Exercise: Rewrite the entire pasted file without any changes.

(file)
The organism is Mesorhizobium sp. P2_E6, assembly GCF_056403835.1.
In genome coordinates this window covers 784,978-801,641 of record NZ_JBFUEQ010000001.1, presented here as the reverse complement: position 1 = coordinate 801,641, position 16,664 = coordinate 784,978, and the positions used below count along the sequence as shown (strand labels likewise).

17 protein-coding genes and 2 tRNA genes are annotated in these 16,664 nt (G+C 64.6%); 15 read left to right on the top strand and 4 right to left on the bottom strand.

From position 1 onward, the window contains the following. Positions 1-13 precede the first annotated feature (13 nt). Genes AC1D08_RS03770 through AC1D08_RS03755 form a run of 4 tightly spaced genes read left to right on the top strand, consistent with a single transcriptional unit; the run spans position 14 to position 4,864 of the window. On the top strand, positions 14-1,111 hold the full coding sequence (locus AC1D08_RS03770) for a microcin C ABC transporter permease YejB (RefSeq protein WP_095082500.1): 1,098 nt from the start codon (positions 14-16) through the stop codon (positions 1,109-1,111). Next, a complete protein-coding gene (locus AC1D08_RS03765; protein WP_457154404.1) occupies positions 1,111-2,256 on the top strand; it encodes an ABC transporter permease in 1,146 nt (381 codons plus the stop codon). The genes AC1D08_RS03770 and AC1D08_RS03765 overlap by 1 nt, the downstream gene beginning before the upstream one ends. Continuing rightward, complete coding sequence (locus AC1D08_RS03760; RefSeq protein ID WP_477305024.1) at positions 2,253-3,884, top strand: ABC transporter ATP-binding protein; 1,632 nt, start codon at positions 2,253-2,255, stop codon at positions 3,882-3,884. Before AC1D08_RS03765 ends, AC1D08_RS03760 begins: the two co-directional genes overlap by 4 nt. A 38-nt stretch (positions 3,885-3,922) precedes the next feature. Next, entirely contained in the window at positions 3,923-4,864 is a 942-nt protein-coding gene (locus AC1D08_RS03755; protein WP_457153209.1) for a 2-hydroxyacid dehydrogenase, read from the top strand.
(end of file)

The organism is Mesorhizobium sp. P2_E6, assembly GCF_056403835.1.
In genome coordinates this window covers 784,978-801,641 of record NZ_JBFUEQ010000001.1, presented here as the reverse complement: position 1 = coordinate 801,641, position 16,664 = coordinate 784,978, and the positions used below count along the sequence as shown (strand labels likewise).

17 protein-coding genes and 2 tRNA genes are annotated in these 16,664 nt (G+C 64.6%); 15 read left to right on the top strand and 4 right to left on the bottom strand.

From position 1 onward, the window contains the following. Positions 1-13 precede the first annotated feature (13 nt). Genes AC1D08_RS03770 through AC1D08_RS03755 form a run of 4 tightly spaced genes read left to right on the top strand, consistent with a single transcriptional unit; the run spans position 14 to position 4,864 of the window. On the top strand, positions 14-1,111 hold the full coding sequence (locus AC1D08_RS03770) for a microcin C ABC transporter permease YejB (RefSeq protein WP_095082500.1): 1,098 nt from the start codon (positions 14-16) through the stop codon (positions 1,109-1,111). Next, a complete protein-coding gene (locus AC1D08_RS03765; protein WP_457154404.1) occupies positions 1,111-2,256 on the top strand; it encodes an ABC transporter permease in 1,146 nt (381 codons plus the stop codon). The genes AC1D08_RS03770 and AC1D08_RS03765 overlap by 1 nt, the downstream gene beginning before the upstream one ends. Continuing rightward, complete coding sequence (locus AC1D08_RS03760; RefSeq protein ID WP_477305024.1) at positions 2,253-3,884, top strand: ABC transporter ATP-binding protein; 1,632 nt, start codon at positions 2,253-2,255, stop codon at positions 3,882-3,884. Before AC1D08_RS03765 ends, AC1D08_RS03760 begins: the two co-directional genes overlap by 4 nt. A 38-nt stretch (positions 3,885-3,922) precedes the next feature. Next, entirely contained in the window at positions 3,923-4,864 is a 942-nt protein-coding gene (locus AC1D08_RS03755; protein WP_457153209.1) for a 2-hydroxyacid dehydrogenase, read from the top strand.